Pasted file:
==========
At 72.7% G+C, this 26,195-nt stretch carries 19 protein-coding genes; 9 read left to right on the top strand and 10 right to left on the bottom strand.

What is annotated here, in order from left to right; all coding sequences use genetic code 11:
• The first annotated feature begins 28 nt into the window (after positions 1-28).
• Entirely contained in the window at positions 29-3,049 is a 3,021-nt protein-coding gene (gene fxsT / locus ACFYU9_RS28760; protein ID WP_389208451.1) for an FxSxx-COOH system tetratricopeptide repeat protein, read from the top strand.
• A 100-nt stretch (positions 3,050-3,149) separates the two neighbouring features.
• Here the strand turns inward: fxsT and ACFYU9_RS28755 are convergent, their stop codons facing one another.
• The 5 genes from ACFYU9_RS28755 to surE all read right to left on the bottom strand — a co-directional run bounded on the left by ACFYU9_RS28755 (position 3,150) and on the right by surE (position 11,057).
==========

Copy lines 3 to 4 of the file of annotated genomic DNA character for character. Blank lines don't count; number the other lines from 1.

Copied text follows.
• The first annotated feature begins 28 nt into the window (after positions 1-28).
• Entirely contained in the window at positions 29-3,049 is a 3,021-nt protein-coding gene (gene fxsT / locus ACFYU9_RS28760; protein ID WP_389208451.1) for an FxSxx-COOH system tetratricopeptide repeat protein, read from the top strand.